Jerry West was brilliant at building championship Laker teams but terrible at calming down long enough to watch them play. Sometimes he’d pace nervously. Other times he’d leave the building, get in his car and drive somewhere. Anywhere.
“One time, in a championship game I didn’t have a good feeling about, I just took off,” he said of his anxious exit before the Lakers clinched a six-game victory over Indiana in 2000. “I’m way past Paso Robles, up there. A friend of mine called me and asked if we had won or lost. I had no idea of the score.”
These days, West is comfortable sitting courtside at Staples Center to enjoy the evolution of another team he has helped shape. He’s a regular presence at Clipper games, regal and straight-backed at 81, still the iconic Logoman but never trapped in the past, always forward-thinking and willing to adapt to a changing game.
In his third season as an advisor to the Clippers’ front-office executives, West is having the time of his life. He respects the basketball-only focus he has seen from Kawhi Leonard and Paul George, praises the dedication of reserves Lou Williams and Montrezl Harrell, and admires Coach Doc Rivers’ ability to keep players pulling together while they collectively adjust to the arrival of Leonard and George. West likes their assets and, above that, their attitude.
“I don’t think I’ve seen a team like this since I’ve been in the league — we’ve got four guys on the team that are capable of scoring and averaging 20 points a night,” West said recently.
“I see a team that is really talented. It’s got all the ingredients that you would want to have for a team that would be at the top of the mountain, and I think that’s all you can hope for. I’ve been with a lot of teams and had some great bunch of guys and everything. You’re never going to find a nicer group of people than these. Never. Great people. And that in itself is refreshing because there are no side dramas here.”
In praising Clippers owner Steve Ballmer, West bestowed perhaps the highest compliment he’s capable of giving: West compared Ballmer to Jerry Buss, the longtime Lakers owner with whom West had a long and close relationship.
“Steve is a breath of fresh air. He’s like a Jerry Buss: he’s a people person, he’s a man of the people, and he has that enormous success for himself, but the trust he puts in our coaching staff and our staff is amazing,” West said. “And he is just as down to earth, with all the success he’s had, with all the giving he does. I think that’s what sets him apart. He’s just a great guy …
“We have a large staff and everyone has a piece of the action. People are not isolated at all. It’s not secretive. Stuff just rolls off of his back, but he wants to win and he provides enormous encouragement. Risk taking, which you have to do, and I’ve always felt the best risk-takers do the best. And he acquiesces to the final decision maker, and that’s Lawrence [Frank, director of basketball operations], which to me is really positive when you’re working with an owner. It’s a very healthy situation.”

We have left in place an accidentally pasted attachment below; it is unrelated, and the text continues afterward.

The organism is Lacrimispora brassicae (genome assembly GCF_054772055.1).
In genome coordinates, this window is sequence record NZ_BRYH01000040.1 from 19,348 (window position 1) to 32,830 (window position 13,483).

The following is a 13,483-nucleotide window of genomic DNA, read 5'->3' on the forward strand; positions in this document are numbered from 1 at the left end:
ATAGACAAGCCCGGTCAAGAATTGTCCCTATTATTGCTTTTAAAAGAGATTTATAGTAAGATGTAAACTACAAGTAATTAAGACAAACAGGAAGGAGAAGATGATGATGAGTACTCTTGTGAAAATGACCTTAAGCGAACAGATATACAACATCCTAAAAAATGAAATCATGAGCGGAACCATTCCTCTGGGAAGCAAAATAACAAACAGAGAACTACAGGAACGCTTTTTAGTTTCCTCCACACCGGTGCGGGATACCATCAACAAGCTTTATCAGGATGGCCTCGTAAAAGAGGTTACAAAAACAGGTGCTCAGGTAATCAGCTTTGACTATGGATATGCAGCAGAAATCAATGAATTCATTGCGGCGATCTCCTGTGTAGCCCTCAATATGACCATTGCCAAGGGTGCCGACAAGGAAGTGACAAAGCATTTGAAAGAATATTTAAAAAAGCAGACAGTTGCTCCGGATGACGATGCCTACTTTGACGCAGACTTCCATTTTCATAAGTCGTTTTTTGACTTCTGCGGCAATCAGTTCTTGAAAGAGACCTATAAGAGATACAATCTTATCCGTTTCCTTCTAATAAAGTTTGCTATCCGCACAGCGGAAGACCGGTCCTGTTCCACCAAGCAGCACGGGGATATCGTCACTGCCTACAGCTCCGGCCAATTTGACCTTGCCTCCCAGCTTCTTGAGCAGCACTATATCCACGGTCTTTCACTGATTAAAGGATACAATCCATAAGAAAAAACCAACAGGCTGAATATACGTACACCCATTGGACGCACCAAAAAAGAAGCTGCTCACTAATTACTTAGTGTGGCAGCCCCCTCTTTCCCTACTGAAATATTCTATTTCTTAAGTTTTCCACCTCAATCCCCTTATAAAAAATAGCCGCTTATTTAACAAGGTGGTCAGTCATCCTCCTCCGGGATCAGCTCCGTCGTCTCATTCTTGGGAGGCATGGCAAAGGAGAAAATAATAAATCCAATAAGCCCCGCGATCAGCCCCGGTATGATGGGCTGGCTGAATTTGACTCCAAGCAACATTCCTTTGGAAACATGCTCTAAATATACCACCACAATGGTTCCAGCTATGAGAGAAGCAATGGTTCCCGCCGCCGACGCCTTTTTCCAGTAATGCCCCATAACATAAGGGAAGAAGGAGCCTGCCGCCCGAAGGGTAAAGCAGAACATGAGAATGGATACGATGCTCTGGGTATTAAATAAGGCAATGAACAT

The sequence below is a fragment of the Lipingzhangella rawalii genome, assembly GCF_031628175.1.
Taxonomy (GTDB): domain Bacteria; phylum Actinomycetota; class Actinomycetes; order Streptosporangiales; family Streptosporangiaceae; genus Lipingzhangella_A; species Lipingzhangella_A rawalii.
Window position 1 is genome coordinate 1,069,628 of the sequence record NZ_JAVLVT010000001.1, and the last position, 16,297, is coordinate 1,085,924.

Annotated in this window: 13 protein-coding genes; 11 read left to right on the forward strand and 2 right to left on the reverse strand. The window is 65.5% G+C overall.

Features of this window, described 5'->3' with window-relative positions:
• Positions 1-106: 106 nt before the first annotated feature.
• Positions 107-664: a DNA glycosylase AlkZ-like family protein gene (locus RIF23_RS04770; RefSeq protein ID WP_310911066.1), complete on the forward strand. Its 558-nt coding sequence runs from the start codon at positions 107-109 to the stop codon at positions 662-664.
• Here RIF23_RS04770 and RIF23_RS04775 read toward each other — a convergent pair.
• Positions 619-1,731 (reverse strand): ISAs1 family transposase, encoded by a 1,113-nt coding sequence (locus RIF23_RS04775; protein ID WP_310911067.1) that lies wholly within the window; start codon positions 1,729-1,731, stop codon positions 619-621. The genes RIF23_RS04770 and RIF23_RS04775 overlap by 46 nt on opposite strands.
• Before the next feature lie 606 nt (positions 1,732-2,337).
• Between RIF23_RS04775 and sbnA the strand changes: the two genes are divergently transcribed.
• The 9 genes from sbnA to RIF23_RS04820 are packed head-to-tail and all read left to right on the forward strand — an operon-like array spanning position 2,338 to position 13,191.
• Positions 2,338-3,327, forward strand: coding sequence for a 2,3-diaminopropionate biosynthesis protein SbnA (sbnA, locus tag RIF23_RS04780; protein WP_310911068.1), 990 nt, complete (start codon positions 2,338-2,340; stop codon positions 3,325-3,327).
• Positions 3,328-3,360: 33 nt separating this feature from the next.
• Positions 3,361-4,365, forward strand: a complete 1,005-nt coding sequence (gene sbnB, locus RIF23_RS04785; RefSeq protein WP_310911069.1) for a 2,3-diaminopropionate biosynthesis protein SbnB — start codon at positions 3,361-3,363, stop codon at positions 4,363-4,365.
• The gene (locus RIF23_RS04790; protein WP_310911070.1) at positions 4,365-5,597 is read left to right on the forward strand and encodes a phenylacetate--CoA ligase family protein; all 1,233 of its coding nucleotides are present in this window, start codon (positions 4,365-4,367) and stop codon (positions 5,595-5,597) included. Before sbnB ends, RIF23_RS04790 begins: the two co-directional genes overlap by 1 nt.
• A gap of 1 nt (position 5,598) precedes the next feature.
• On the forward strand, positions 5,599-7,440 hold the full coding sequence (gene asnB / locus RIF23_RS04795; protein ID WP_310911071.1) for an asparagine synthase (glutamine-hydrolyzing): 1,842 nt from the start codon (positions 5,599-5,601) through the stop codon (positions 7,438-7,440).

West has had no active tie to the Lakers since his son Ryan left them earlier this year after a decade as a scout and director of player personnel. Ryan is scouting for the Clippers on a contract basis; another son, Jonnie, is the Golden State Warriors’ director of basketball operations. Of course, a statue of West stands outside Staples Center and his retired Lakers No. 44 jersey hangs in the rafters, though it’s covered during Clipper games along with all other reminders that other team shares the building.
West watches the Lakers and has been impressed with their start, along with the early performances of Toronto and Milwaukee. “LeBron James, just watching him play, here’s a player that could possibly play into his 40s if he still has the competitive desire,” West said. “He’s been remarkable this year and it’s been a tribute to him. He takes pride in what he does. He’s a generational player. And they’ve added Anthony Davis, who’s a terrific player himself and even better put on a team with LeBron.”
“I think the Lakers are really good. But I would take our chances against any team in the league,” West said. “When this team is fully put together, when our coaches know our players, I would not bet against this team, period.”
The only negative he has seen related to the Clippers is that George’s recovery from shoulder surgery and Leonard’s carefully managed playing time have delayed players’ adjustment to a new system and to each other. Keeping role players happy and finding effective combinations will take time. But West has no quarrel with using load management to preserve Leonard’s strength.
“There’s a real science to it and unless you know a little bit about it, it’s hard sometimes to understand how and why it might be necessary in today’s game,” West said. “It would have been something to know a little bit more about your body at a little bit earlier age in your life and it probably would have helped a lot of players during our era to have the knowledge of don’t stick a needle in and then go play.”
Asked how long he’d like to continue in his current role, West reacted with his usual lack of ego. He has never been impressed with himself and his Hall of Fame accomplishments, and that’s not about to change. “First of all, someone has to want you,” he said. “I’m not a person, I’ve never been a person, to assume that someone wanted me. Ever. Except when I was a player. I knew they wanted me. And then being involved in the front office with Jerry Buss. He made me feel special.”
What West is doing now with the Clippers, at this stage of his life is special, too. Better still, he’s calm enough to enjoy it as it unfolds in front of him.